Prevented Planting and Drought
What is prevented planting (PP)?
Prevented planting (PP) is the failure to plant an insured crop by the final planting date or during the late planting period, as applicable. To qualify, you must be prevented from planting by an insured cause of loss that is general to the surrounding area. Final planting dates and late planting periods vary by crop and by area.
PP coverage is available for most annual crops and covers drought, failure of the irrigation water supply, and failure or breakdown of irrigation facilities when due to an insurable cause of loss and when occurring during the PP insurance period. In general, an insured cause of loss must have occurred on eligible acreage within the PP insurance period. To be eligible, your acreage must meet all applicable policy provisions.
What is the PP insurance period?
For new insureds, the PP insurance period begins on the sales closing date for the insured crop in the county for the crop year the producer's application is accepted.
For carryover insureds (producers who had insurance for the crop in the previous crop year), the PP insurance period begins on the sales closing date for the previous crop year.
Please view the Fact Sheet – PP Drought.
How do I qualify for a PP payment?
In order to qualify for a PP payment you must have eligible acres available for planting and an insurable cause of loss must have occurred within the PP insurance period.
Example, the corn sales closing date is March 15, 2021, for the 2021 crop year. You are a carryover insured and an insurable cause of loss occurs on or after March 15, 2020. If all other PP eligibility requirements have been met, you could receive a PP payment.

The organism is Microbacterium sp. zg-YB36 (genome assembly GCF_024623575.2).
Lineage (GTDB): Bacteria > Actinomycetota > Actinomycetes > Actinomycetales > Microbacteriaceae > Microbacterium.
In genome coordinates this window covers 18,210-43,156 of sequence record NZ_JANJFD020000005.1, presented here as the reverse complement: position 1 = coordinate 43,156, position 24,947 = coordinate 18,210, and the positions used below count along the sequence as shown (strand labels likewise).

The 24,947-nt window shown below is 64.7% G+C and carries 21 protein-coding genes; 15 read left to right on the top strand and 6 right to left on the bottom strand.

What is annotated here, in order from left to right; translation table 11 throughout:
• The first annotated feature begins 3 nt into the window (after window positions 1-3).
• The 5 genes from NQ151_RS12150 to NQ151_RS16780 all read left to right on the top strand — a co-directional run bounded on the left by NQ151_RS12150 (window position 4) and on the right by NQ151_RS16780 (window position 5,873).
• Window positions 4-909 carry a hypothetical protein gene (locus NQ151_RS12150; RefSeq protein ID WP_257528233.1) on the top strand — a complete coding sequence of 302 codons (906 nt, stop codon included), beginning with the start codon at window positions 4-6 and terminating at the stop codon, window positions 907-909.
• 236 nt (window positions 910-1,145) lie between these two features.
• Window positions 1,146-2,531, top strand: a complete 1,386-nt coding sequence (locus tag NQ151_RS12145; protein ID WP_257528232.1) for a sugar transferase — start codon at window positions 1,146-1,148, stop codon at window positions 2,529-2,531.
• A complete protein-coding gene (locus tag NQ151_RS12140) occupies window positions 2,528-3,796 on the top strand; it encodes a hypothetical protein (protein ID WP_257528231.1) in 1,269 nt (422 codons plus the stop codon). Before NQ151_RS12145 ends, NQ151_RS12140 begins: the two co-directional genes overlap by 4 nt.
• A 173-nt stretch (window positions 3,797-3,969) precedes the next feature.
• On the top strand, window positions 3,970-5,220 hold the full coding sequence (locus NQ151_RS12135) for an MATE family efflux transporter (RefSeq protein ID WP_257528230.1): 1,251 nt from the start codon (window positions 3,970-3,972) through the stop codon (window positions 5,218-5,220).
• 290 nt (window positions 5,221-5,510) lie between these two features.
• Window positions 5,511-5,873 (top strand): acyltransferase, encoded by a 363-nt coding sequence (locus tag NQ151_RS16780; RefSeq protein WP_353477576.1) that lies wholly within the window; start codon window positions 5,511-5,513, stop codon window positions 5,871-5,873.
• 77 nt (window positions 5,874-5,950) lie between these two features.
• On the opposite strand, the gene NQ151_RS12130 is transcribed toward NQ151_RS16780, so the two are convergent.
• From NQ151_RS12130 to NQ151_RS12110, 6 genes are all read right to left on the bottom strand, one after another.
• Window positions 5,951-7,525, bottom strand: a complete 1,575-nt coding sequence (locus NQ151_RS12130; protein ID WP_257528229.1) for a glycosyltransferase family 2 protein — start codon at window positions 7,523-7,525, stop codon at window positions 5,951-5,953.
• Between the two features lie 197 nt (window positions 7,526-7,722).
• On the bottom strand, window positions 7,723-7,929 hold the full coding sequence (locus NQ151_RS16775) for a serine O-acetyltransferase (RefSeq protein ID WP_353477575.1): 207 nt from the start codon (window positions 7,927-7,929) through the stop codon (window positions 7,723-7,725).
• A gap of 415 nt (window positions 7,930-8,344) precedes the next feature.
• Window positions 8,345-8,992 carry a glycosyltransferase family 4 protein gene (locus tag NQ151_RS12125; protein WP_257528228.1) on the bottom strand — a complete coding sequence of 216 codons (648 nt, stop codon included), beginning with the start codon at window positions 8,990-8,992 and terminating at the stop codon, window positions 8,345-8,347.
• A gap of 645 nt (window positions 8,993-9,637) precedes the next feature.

Example, the corn sales closing date is March 15, 2021, for the 2021 crop year. You are a new insured and complete a corn application for the 2021 crop year on March 1, 2021. An insured cause of loss, such as drought, occurs on or after March 15, 2021, and prevents you from planting corn by the final planting date. Then you could be eligible for a PP payment. If an insurable cause of loss occurred prior to March 15, 2021, this cause of loss would be outside the PP insurance period and you would not be eligible for a PP payment.
What are my options when dealing with drought conditions?
You should base your decision whether to plant using agronomically sound and well-documented drought management practices. For example, you may choose to:
- Plant fewer irrigated acres based on the amount of adequate irrigation water available and claim PP on the remaining acreage for which adequate water is not available;
- Plant and report the acreage without adequate water as non-irrigated if a non-irrigated practice is available for the crop in your county and do not claim PP on the irrigated and non-irrigated acreage;
- Not plant the acreage if adequate water is not available and claim a PP payment;
- Plant and report the acreage as uninsurable if a non-irrigated practice is not available for the crop in the county; or
- Not plant and claim PP if a non-irrigated practice is the only practice available for the crop in the county. You will need to provide additional documentation to your insurance company.
What documentation do I need to provide to my insurance company if I am prevented from planting due to drought for acres insured by a non-irrigated practice?For non-irrigated acreage to qualify for PP due to drought, you must prove, and your insurance company must verify, that there is insufficient soil moisture for germination or progress to maturity. You must submit verifiable documentation acceptable to the insurance company of a prolonged period of dry weather general in the area. The insurance company will verify that there is insufficient soil moisture on the Final Planting Date (FPD).
Irrigated Acres: Failure or Breakdown of Irrigation Equipment or Facilities and Reasonable Expectation of Adequate Water Supply
Is PP available if I typically irrigate my acres?
PP is available for irrigated acreage when there is a reasonable expectation of having adequate water at the time coverage begins and there was an insurable cause of loss during the PP insurance period. You may qualify if:
- You are unable to prepare land for irrigation using an established method;